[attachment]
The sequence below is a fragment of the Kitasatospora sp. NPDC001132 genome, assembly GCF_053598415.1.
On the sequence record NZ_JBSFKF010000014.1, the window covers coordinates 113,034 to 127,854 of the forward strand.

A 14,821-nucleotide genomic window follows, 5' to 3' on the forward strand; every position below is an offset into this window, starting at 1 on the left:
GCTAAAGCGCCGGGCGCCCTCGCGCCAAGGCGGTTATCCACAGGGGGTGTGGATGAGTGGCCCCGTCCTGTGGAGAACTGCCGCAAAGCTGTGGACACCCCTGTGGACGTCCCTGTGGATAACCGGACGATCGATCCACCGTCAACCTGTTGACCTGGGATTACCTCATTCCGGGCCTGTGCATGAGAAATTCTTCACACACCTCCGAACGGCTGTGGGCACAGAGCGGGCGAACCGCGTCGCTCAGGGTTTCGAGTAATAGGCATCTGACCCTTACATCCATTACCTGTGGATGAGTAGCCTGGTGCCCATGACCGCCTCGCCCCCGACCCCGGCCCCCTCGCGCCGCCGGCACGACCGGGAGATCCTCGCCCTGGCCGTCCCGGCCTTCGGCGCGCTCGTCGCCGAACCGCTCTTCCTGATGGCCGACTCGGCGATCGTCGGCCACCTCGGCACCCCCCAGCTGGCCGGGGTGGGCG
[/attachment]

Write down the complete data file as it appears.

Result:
The sequence below is a fragment of the Kitasatospora sp. NPDC001132 genome, assembly GCF_053598415.1.
On the sequence record NZ_JBSFKF010000014.1, the window covers coordinates 113,034 to 127,854 of the forward strand.

A 14,821-nucleotide genomic window follows, 5' to 3' on the forward strand; every position below is an offset into this window, starting at 1 on the left:
GCTAAAGCGCCGGGCGCCCTCGCGCCAAGGCGGTTATCCACAGGGGGTGTGGATGAGTGGCCCCGTCCTGTGGAGAACTGCCGCAAAGCTGTGGACACCCCTGTGGACGTCCCTGTGGATAACCGGACGATCGATCCACCGTCAACCTGTTGACCTGGGATTACCTCATTCCGGGCCTGTGCATGAGAAATTCTTCACACACCTCCGAACGGCTGTGGGCACAGAGCGGGCGAACCGCGTCGCTCAGGGTTTCGAGTAATAGGCATCTGACCCTTACATCCATTACCTGTGGATGAGTAGCCTGGTGCCCATGACCGCCTCGCCCCCGACCCCGGCCCCCTCGCGCCGCCGGCACGACCGGGAGATCCTCGCCCTGGCCGTCCCGGCCTTCGGCGCGCTCGTCGCCGAACCGCTCTTCCTGATGGCCGACTCGGCGATCGTCGGCCACCTCGGCACCCCCCAGCTGGCCGGGGTGGGCG